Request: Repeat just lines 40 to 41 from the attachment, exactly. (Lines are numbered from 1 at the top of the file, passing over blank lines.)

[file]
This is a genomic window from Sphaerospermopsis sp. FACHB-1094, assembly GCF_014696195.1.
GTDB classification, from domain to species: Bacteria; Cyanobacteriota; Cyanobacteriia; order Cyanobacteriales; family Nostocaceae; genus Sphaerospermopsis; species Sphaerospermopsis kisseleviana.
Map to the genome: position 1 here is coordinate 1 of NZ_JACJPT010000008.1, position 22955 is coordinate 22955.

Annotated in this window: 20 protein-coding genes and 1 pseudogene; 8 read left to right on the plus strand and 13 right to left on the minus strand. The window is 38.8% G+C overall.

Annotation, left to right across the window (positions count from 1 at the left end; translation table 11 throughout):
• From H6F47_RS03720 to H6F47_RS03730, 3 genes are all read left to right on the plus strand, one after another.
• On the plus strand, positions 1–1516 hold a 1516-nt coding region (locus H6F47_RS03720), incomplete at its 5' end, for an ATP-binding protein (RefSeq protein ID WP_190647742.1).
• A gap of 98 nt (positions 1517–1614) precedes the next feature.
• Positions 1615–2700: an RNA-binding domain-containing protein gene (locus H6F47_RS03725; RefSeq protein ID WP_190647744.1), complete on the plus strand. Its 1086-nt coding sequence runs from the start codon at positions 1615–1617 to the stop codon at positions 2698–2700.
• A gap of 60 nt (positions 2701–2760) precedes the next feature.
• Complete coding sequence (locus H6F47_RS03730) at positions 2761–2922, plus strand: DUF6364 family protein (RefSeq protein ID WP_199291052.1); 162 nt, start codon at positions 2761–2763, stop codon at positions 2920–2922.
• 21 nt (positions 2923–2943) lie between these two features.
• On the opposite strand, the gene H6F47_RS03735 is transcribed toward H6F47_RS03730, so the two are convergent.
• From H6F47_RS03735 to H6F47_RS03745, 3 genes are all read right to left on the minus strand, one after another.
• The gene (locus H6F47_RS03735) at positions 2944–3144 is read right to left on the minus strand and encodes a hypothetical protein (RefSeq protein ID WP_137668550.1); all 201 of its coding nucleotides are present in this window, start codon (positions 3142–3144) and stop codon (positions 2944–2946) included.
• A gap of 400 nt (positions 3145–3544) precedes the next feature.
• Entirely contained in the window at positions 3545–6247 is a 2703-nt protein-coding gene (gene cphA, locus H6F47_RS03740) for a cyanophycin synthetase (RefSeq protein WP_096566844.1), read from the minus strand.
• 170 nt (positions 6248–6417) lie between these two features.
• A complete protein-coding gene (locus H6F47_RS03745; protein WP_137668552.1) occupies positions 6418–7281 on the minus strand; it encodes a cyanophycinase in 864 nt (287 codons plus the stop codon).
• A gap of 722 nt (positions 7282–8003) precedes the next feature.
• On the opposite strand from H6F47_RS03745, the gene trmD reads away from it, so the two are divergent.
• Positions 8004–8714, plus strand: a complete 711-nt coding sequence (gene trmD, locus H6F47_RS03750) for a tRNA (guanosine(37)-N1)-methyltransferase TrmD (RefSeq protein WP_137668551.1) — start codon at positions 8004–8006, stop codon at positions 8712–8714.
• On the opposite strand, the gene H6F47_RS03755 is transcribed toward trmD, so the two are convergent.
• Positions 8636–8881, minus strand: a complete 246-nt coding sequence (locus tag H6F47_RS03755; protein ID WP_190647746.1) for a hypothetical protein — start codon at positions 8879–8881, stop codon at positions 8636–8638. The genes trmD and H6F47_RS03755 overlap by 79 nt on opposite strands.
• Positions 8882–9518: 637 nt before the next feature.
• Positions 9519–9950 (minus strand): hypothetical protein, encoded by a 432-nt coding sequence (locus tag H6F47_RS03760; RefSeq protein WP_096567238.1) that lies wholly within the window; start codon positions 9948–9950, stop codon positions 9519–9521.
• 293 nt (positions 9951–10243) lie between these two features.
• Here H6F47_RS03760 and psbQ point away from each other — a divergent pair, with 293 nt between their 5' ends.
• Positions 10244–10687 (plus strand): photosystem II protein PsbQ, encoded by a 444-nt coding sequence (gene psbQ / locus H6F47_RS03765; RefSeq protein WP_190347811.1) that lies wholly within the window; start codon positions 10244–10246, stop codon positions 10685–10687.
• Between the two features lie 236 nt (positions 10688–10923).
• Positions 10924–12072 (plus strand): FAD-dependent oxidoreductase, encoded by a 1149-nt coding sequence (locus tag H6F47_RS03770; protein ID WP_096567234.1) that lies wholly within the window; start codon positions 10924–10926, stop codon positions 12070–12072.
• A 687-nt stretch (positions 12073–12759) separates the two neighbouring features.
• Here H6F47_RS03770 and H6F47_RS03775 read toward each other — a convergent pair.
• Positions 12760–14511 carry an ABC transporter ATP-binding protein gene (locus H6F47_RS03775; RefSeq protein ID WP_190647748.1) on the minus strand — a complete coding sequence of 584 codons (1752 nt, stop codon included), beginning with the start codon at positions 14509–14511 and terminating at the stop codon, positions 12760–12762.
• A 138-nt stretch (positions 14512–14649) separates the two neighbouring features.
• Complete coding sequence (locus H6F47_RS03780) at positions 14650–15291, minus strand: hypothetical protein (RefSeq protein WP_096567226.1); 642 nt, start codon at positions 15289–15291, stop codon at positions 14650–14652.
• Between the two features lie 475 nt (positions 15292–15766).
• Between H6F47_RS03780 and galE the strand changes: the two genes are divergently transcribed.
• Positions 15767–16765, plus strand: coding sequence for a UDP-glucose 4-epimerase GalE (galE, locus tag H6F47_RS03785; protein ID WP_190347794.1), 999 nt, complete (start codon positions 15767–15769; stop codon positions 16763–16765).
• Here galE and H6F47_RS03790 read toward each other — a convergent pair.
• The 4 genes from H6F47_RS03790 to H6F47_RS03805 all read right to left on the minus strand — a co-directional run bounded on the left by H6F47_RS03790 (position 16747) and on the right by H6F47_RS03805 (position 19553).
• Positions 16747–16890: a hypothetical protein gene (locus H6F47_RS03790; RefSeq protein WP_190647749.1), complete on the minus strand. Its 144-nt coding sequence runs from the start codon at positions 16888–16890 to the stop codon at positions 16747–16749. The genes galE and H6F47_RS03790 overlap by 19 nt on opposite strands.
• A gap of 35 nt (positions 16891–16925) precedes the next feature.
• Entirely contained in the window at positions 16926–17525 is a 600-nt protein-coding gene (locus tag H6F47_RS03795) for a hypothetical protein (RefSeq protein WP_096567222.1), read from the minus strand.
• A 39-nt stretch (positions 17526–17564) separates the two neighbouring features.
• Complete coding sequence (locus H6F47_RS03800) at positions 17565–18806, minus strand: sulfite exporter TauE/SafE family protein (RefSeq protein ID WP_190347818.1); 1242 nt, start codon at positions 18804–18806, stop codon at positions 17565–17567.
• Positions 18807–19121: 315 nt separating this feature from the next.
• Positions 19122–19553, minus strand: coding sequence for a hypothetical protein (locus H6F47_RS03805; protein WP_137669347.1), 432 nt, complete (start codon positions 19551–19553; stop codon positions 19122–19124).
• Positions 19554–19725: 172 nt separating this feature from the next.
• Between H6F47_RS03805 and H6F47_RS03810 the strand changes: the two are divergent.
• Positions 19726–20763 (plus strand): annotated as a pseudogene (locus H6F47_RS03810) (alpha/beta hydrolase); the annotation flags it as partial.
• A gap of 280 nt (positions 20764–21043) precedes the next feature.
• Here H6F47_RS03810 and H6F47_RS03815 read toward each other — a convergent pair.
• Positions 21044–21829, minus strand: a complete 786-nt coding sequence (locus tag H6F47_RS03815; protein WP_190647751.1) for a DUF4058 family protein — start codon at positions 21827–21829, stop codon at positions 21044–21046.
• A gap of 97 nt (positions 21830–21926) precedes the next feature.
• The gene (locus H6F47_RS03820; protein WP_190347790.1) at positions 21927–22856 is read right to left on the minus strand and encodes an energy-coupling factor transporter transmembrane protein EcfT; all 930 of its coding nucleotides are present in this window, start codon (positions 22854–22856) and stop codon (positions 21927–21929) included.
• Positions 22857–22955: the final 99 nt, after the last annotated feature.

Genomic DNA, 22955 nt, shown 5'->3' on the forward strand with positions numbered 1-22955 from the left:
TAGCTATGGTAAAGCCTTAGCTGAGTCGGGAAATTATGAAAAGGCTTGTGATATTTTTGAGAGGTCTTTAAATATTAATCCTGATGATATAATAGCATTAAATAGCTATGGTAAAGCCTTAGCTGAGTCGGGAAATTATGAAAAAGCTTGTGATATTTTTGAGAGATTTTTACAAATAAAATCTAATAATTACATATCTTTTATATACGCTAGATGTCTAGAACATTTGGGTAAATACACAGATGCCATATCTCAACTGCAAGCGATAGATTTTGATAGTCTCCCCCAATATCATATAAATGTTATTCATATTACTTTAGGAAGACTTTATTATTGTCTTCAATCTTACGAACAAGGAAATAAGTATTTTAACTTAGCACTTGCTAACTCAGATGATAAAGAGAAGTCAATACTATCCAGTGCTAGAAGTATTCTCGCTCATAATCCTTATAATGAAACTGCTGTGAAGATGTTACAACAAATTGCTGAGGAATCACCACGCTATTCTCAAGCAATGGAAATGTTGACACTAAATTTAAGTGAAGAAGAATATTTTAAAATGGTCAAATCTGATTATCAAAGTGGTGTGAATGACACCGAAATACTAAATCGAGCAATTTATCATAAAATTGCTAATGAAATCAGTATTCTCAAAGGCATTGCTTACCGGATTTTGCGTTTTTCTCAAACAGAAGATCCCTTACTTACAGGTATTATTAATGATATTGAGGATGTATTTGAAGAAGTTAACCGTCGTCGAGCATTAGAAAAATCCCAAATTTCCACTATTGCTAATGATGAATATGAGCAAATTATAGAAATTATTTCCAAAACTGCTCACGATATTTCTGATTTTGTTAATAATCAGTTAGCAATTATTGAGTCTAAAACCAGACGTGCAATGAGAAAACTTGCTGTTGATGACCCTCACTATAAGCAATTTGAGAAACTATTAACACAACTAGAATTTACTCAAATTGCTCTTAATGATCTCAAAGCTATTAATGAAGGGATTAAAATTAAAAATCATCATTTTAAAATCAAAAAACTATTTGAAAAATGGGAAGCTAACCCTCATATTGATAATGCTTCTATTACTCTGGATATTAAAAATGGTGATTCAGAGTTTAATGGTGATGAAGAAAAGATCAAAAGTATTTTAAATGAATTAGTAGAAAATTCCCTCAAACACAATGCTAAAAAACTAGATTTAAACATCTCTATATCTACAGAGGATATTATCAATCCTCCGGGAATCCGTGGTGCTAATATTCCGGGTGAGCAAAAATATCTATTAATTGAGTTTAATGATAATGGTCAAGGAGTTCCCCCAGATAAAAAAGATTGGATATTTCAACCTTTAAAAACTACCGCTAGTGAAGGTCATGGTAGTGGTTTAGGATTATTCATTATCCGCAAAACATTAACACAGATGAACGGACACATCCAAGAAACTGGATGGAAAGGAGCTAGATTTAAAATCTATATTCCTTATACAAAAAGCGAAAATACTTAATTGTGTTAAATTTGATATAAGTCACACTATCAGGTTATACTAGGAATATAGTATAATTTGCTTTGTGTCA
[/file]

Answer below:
• Here galE and H6F47_RS03790 read toward each other — a convergent pair.
• The 4 genes from H6F47_RS03790 to H6F47_RS03805 all read right to left on the minus strand — a co-directional run bounded on the left by H6F47_RS03790 (position 16747) and on the right by H6F47_RS03805 (position 19553).